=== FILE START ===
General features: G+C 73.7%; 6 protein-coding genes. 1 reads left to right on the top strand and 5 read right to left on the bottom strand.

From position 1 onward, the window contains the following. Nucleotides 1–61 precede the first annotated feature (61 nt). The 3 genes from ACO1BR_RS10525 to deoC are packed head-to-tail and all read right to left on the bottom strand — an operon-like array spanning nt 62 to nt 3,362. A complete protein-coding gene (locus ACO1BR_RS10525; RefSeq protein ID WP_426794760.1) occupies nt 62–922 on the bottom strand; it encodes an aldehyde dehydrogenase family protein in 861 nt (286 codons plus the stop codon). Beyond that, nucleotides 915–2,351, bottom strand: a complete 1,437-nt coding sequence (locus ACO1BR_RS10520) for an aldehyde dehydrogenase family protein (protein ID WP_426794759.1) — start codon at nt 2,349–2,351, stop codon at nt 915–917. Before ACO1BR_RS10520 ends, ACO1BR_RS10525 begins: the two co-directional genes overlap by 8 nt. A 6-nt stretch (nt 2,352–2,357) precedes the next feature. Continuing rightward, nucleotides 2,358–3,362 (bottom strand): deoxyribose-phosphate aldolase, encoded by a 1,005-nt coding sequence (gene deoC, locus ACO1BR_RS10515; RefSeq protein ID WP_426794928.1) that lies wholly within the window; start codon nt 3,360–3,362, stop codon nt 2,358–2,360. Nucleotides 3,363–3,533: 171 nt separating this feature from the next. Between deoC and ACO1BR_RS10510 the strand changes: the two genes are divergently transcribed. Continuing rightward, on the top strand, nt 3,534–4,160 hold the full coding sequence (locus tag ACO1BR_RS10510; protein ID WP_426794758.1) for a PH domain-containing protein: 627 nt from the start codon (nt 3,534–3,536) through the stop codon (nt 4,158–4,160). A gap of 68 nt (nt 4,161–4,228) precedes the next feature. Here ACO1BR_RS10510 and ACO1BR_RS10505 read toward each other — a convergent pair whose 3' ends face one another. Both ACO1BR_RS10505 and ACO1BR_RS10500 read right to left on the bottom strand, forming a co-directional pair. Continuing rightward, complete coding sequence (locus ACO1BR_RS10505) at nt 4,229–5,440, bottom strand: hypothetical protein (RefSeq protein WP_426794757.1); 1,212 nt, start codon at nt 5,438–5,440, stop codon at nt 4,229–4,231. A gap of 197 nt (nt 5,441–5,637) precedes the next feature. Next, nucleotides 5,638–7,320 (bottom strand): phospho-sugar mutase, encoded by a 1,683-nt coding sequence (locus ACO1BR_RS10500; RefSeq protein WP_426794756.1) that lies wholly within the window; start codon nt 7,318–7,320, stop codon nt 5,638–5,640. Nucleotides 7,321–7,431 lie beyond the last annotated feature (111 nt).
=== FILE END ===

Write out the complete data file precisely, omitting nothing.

General features: G+C 73.7%; 6 protein-coding genes. 1 reads left to right on the top strand and 5 read right to left on the bottom strand.

From position 1 onward, the window contains the following. Nucleotides 1–61 precede the first annotated feature (61 nt). The 3 genes from ACO1BR_RS10525 to deoC are packed head-to-tail and all read right to left on the bottom strand — an operon-like array spanning nt 62 to nt 3,362. A complete protein-coding gene (locus ACO1BR_RS10525; RefSeq protein ID WP_426794760.1) occupies nt 62–922 on the bottom strand; it encodes an aldehyde dehydrogenase family protein in 861 nt (286 codons plus the stop codon). Beyond that, nucleotides 915–2,351, bottom strand: a complete 1,437-nt coding sequence (locus ACO1BR_RS10520) for an aldehyde dehydrogenase family protein (protein ID WP_426794759.1) — start codon at nt 2,349–2,351, stop codon at nt 915–917. Before ACO1BR_RS10520 ends, ACO1BR_RS10525 begins: the two co-directional genes overlap by 8 nt. A 6-nt stretch (nt 2,352–2,357) precedes the next feature. Continuing rightward, nucleotides 2,358–3,362 (bottom strand): deoxyribose-phosphate aldolase, encoded by a 1,005-nt coding sequence (gene deoC, locus ACO1BR_RS10515; RefSeq protein ID WP_426794928.1) that lies wholly within the window; start codon nt 3,360–3,362, stop codon nt 2,358–2,360. Nucleotides 3,363–3,533: 171 nt separating this feature from the next. Between deoC and ACO1BR_RS10510 the strand changes: the two genes are divergently transcribed. Continuing rightward, on the top strand, nt 3,534–4,160 hold the full coding sequence (locus tag ACO1BR_RS10510; protein ID WP_426794758.1) for a PH domain-containing protein: 627 nt from the start codon (nt 3,534–3,536) through the stop codon (nt 4,158–4,160). A gap of 68 nt (nt 4,161–4,228) precedes the next feature. Here ACO1BR_RS10510 and ACO1BR_RS10505 read toward each other — a convergent pair whose 3' ends face one another. Both ACO1BR_RS10505 and ACO1BR_RS10500 read right to left on the bottom strand, forming a co-directional pair. Continuing rightward, complete coding sequence (locus ACO1BR_RS10505) at nt 4,229–5,440, bottom strand: hypothetical protein (RefSeq protein WP_426794757.1); 1,212 nt, start codon at nt 5,438–5,440, stop codon at nt 4,229–4,231. A gap of 197 nt (nt 5,441–5,637) precedes the next feature. Next, nucleotides 5,638–7,320 (bottom strand): phospho-sugar mutase, encoded by a 1,683-nt coding sequence (locus ACO1BR_RS10500; RefSeq protein WP_426794756.1) that lies wholly within the window; start codon nt 7,318–7,320, stop codon nt 5,638–5,640. Nucleotides 7,321–7,431 lie beyond the last annotated feature (111 nt).